I also believe in supporting small business. At Cool Mom Picks, as you know, we do a lot for teeny businesses with no marketing budgets. We have discounted ad rates for them, sometimes we help them redesign their (scary bad) ads for free, and we certainly review their products.

    If they're cool. Of course.

  82. And John, I really appreciate your perspective. I think we can agree on a lot – maybe disagree on some other stuff – and I hope one day we can sit down over a very potent beverage and chat about it.

  83. I've been struggling with what *I* want to get from my writing. Then adding all of the rest of this in there… it's sometimes too much.

    I'm a writer. I want to get paid for my (professional) work. And I do. My blog is another entity entirely and sometimes I wish I could get involved in consulting because I really feel like I have a good handle on what companies need to do to make their pitches better and more relevant to women. (Even if my blog doesn't carry a substantial audience, that still doesn't mean I don't know what I'm talking about.)

    I also wish I had more opportunities that other moms are getting, but most of that is just the feeling of being left out. 🙂

    You gave me a lot to think about, Liz. To decide where I want to be, both in my personal blog and my professional writing. Writers are notorious for undervaluing themselves and I certainly don't want to fall prey to that.

  84. Back again. I feel like I want to comment on about every third comment here.

    There is part of me that's with Steph/adventures in babywearing. Call me a sap, but I liked the old days when people gave props to companies or product they liked, just because they liked them, and we weren't selling to each other so much. It's a post I've been turning over in my mind for months now.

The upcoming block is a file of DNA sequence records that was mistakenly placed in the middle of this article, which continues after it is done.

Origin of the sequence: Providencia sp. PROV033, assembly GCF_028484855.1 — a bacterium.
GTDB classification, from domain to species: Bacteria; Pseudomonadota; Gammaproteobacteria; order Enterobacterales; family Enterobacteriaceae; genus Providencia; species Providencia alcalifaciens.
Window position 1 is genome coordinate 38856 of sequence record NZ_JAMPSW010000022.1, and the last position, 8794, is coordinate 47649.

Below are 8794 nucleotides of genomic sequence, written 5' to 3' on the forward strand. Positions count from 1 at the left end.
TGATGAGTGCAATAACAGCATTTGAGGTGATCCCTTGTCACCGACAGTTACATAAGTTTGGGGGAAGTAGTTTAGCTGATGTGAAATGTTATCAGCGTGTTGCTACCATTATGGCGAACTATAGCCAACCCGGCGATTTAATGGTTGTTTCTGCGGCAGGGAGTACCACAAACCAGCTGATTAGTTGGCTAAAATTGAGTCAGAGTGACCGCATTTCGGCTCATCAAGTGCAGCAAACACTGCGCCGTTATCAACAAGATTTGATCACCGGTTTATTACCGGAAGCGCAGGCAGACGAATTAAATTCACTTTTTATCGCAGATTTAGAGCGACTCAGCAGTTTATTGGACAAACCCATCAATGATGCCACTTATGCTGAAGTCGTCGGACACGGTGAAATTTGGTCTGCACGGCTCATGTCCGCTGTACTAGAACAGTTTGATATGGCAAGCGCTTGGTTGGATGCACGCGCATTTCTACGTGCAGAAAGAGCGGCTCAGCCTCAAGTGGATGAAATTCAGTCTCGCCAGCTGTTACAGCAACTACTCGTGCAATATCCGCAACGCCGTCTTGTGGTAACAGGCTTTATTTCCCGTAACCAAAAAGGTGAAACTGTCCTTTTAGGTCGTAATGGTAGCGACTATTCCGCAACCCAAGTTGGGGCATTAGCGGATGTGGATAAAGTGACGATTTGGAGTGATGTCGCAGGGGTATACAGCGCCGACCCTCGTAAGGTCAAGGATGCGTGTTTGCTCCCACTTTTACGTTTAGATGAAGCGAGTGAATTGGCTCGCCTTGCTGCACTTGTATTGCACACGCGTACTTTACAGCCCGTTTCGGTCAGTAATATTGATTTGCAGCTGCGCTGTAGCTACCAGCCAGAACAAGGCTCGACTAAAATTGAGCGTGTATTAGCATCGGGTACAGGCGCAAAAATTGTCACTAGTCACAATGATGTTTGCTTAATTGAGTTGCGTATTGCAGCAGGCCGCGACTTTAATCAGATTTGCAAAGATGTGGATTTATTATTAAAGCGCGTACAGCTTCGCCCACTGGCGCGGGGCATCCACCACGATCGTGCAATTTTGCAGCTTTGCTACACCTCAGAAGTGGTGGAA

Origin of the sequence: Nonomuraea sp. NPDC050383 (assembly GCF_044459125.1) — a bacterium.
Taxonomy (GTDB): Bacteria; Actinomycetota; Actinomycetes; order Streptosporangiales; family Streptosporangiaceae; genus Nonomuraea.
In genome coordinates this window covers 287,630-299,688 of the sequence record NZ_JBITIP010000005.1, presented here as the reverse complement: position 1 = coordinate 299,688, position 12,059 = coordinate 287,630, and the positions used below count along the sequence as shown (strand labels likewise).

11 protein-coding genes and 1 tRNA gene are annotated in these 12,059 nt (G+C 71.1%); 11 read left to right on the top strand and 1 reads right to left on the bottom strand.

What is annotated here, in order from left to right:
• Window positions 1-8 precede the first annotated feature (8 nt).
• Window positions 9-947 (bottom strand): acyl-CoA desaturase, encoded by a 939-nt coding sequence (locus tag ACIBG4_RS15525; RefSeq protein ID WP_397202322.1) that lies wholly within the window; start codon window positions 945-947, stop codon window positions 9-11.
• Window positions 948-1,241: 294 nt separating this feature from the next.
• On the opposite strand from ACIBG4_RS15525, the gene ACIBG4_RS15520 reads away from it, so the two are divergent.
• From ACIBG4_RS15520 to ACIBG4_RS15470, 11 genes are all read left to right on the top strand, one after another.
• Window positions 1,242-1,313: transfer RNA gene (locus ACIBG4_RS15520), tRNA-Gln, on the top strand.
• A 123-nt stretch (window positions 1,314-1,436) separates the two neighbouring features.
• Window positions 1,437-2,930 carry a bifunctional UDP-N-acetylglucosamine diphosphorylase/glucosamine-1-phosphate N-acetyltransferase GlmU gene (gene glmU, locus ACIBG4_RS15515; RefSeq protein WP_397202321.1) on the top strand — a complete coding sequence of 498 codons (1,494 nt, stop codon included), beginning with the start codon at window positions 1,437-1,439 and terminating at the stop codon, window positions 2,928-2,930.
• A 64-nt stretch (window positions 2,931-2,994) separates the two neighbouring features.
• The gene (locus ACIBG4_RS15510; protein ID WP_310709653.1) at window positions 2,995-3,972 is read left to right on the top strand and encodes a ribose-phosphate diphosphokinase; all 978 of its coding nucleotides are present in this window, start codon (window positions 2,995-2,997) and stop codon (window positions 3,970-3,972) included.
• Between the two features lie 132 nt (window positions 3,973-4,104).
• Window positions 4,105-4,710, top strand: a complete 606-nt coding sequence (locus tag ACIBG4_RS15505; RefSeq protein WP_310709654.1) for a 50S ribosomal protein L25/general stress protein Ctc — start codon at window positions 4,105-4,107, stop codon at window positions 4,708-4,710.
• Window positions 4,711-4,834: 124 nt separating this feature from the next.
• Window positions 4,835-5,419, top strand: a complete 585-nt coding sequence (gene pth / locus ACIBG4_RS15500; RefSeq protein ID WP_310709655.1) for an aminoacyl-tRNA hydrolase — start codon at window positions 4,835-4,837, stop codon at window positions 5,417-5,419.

The other thing that struck me as I read the comments was how much I hate/resent/am greatly disappointed by situations in which an experienced momblogger in a consultant role is tries to convince her peers to take on projects for free. I don't mean things like spreading the word about an event or attending a party. I'm talking about things like writing a series of posts or even an ongoing blog for an “amazing new site that going to bring you great visibility and will be a great stepping stone” kind of thing. As you said, how often do these opportunities pan out? Rarely. So when an experienced blogger dangles that kind of carrot, it's kind of soul-crushing. “She's my friend. She wouldn't be trying to pull one over on my. Would she? There must be a silver lining to this lousy sounding opportunity. Okay, I'll give it a shot.”

    Ultimately though, there are so many people with so many different agendas it's just all very murky. Keep asking those questions, Liz, and maybe we'll figure out some answers.